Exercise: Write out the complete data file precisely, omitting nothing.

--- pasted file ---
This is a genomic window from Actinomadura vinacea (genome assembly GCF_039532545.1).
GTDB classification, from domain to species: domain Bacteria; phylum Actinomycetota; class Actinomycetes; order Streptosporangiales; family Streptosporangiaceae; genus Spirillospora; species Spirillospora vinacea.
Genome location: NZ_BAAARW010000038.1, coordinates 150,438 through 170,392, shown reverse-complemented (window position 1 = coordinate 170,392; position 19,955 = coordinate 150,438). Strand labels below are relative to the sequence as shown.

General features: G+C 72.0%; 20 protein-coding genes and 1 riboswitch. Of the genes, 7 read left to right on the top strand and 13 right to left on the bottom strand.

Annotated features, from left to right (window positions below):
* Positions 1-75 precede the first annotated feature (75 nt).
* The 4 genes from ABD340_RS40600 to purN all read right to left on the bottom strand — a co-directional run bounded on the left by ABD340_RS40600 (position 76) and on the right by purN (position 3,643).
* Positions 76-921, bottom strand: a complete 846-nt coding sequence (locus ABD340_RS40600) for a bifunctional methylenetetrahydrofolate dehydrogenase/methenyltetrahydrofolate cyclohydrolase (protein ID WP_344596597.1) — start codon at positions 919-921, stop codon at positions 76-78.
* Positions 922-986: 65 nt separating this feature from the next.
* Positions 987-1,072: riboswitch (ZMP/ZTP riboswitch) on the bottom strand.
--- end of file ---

This is a genomic window from Actinomadura vinacea (genome assembly GCF_039532545.1).
GTDB classification, from domain to species: domain Bacteria; phylum Actinomycetota; class Actinomycetes; order Streptosporangiales; family Streptosporangiaceae; genus Spirillospora; species Spirillospora vinacea.
Genome location: NZ_BAAARW010000038.1, coordinates 150,438 through 170,392, shown reverse-complemented (window position 1 = coordinate 170,392; position 19,955 = coordinate 150,438). Strand labels below are relative to the sequence as shown.

General features: G+C 72.0%; 20 protein-coding genes and 1 riboswitch. Of the genes, 7 read left to right on the top strand and 13 right to left on the bottom strand.

Annotated features, from left to right (window positions below):
* Positions 1-75 precede the first annotated feature (75 nt).
* The 4 genes from ABD340_RS40600 to purN all read right to left on the bottom strand — a co-directional run bounded on the left by ABD340_RS40600 (position 76) and on the right by purN (position 3,643).
* Positions 76-921, bottom strand: a complete 846-nt coding sequence (locus ABD340_RS40600) for a bifunctional methylenetetrahydrofolate dehydrogenase/methenyltetrahydrofolate cyclohydrolase (protein ID WP_344596597.1) — start codon at positions 919-921, stop codon at positions 76-78.
* Positions 922-986: 65 nt separating this feature from the next.
* Positions 987-1,072: riboswitch (ZMP/ZTP riboswitch) on the bottom strand.